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Published: June 18th 2009
Leaving our hotel in Amman bound for the Syrian border, we were prepared for, at the very least, a protracted crossing. We were aware that there was every chance we would face the inconvenience and ignominy of having to return a few hours later. Our fears were exacerbated when we found that British and American citizens without visas, were not allowed to board buses to Syria. Fortunately, we met an American couple in our hotel who were in the same boat as us and shared a taxi with them, bound tentatively for Damascus.
Much to our surprise, Syrian immigration was a breeze and we were issued with visas with the minimum of fuss within five minutes. Unfortunately, we had somewhat shot ourselves in the foot by sharing a taxi with Americans. Despite our taxi driver’s best attempts to persuade us otherwise, we opted to wait with them for the full four hours it took for their visas be granted.
In common with most travellers, we see genuine hospitality and friendship from locals as something of a Holy Grail. Unfortunately, we have found it to be all too rare. Sadly the more frequented by tourists a place is, the more
you are seen purely as a walking dollar sign, with local people using the pretence of friendliness as a sales tactic. Even more sadly, after a few weeks in the likes of Egypt, you are left with little choice but to ignore the scores of people who strike up conversations with you, safe in the knowledge that they are purely after your money. Syria however, we found to be different, with national pride taken in showing hospitality to strangers. As with when we visited Cuba a few years ago, we were left asking ourselves whether it is a coincidence that the alleged Axis of Evil
is home to the friendliest people in the world.
Within a few hours of arriving in Damascus we were befriended by a group of locals who were genuinely interested to hear about our lives and share theirs with us. We spent a few fascinating evenings with them chatting about all aspects of life, including those traditionally held in taboo. In terms of sights, for us the highlight was wandering through the massive old city and seemingly endless maze of souqs.
After Damascus our next stop was Hama. A town famed for its, now
defunct, water wheels, which were once used to transfer water from the river into high level irrigation channels. Hama also provided a useful base from which to visit one of Syria’s prime attractions, Krak des Chavaliers. A beautifully preserved crusader castle and alleged to be the best in the world. Whether it is, is open to debate, but it is certainly in an extremely impressive state of repair and puts even the best efforts of North Wales to shame.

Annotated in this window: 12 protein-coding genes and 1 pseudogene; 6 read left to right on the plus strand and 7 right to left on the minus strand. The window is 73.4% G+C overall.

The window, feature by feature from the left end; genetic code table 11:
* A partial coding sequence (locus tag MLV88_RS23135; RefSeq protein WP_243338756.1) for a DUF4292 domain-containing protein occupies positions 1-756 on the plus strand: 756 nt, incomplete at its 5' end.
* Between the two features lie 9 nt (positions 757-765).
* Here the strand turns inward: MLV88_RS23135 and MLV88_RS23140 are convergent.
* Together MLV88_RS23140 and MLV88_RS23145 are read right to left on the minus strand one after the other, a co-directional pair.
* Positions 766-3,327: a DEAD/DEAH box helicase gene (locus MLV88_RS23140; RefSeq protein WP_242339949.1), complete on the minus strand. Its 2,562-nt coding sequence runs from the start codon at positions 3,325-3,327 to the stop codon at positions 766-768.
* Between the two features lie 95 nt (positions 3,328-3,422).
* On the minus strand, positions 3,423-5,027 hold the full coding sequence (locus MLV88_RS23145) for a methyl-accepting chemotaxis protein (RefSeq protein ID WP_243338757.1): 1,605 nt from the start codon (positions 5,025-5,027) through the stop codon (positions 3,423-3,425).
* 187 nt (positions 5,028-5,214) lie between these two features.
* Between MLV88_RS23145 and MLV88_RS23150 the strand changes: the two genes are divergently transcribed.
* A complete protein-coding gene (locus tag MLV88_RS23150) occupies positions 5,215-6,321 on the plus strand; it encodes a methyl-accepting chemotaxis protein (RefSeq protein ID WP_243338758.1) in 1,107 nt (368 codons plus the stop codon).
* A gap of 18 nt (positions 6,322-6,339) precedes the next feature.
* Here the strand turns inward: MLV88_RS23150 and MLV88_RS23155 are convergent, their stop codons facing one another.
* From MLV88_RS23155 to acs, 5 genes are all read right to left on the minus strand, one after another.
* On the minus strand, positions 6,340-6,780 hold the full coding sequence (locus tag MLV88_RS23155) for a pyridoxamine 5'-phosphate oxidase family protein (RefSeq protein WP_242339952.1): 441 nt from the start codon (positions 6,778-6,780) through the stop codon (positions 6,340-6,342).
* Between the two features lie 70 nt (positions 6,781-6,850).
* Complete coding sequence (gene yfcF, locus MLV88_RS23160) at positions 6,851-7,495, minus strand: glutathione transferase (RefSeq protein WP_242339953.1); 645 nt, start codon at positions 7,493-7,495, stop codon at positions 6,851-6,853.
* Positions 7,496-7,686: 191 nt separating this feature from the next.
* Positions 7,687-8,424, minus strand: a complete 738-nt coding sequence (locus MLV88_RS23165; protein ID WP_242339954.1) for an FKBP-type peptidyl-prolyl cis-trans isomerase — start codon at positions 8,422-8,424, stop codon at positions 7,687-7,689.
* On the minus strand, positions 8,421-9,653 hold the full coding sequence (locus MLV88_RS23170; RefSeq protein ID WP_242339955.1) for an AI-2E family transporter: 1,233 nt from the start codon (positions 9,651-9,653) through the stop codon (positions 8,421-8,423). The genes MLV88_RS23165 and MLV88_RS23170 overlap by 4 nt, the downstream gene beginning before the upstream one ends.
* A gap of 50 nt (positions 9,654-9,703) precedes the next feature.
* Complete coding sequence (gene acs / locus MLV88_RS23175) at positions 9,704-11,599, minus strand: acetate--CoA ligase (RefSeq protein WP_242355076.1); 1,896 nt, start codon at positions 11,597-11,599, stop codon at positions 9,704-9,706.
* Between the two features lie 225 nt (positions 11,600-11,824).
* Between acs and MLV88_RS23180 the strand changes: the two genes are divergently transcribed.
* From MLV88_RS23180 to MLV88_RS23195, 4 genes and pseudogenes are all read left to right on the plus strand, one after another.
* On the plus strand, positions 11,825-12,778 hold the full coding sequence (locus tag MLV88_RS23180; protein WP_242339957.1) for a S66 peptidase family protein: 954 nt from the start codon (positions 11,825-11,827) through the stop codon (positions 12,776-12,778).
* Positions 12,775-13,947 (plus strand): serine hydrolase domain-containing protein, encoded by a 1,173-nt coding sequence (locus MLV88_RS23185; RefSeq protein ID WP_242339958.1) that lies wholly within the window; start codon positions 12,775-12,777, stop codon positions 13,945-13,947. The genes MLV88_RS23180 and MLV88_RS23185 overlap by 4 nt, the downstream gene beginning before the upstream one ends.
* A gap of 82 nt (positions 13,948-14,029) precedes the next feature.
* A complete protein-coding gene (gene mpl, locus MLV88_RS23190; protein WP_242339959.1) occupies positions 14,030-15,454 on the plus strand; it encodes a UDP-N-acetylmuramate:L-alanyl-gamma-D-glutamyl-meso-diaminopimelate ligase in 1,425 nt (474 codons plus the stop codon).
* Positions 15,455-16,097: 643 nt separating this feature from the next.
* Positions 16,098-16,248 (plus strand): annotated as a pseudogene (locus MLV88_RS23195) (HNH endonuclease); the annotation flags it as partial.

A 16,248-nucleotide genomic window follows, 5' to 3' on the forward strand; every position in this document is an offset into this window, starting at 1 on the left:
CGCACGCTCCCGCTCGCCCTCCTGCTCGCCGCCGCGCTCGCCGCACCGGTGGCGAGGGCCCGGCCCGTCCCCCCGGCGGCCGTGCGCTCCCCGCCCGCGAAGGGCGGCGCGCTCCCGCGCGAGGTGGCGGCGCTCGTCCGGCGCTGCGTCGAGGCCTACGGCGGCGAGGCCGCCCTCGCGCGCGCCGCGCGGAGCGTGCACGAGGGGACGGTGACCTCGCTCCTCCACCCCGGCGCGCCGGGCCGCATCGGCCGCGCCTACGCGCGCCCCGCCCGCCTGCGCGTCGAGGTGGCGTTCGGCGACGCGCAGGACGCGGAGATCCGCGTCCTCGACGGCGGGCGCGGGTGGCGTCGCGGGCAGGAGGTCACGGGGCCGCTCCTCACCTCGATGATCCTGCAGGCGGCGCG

From Hama we travelled to Latakia, on the Mediterranean coast. An extremely relaxed city, it felt almost European and was noticeably even less conservative than Damascus. From Latakia, we visited another crusader castle, Qala'at Salah Ad-Din. To us this was probably more impressive than Krak des Chavaliers, largely due to its stunning location, perched high on rock overlooking a beautifully forested valley.
Our next destination was Aleppo, Syria’s second city, located in the far north of the country. The main tourist attraction in Aleppo is its souqs. Although impressive, we didn’t find them to be as enjoyable to wander as those in Damascus. They seemed to be more geared to selling souvenirs to tourists, rather than alive with the
buzz of locals going about their daily lives.
After seeing Aleppo, we were sad to say goodbye to our American friends and were envious of them travelling north to Turkey as we reluctantly back-tracked to Damascus. Whilst waiting the customary few days longer than expected for our visas to be ready, we spent a some more time wandering through the old town and socialising with our Syrian friends. Having had our fill of Damascus and needing to kill more time, we decided to visit some further attractions of Syria as day trips from Damascus.
Firstly we visited the town of Bosra , an old Roman settlement. It is notable mostly for the amphitheatre having been converted into an Arabian citadel. For us the most interesting aspect was seeing how the local people now live amongst the ruins. Next we visited Palmyra, probably Syria’s prime tourist attraction and another impressive ancient city, located in a desert oasis.
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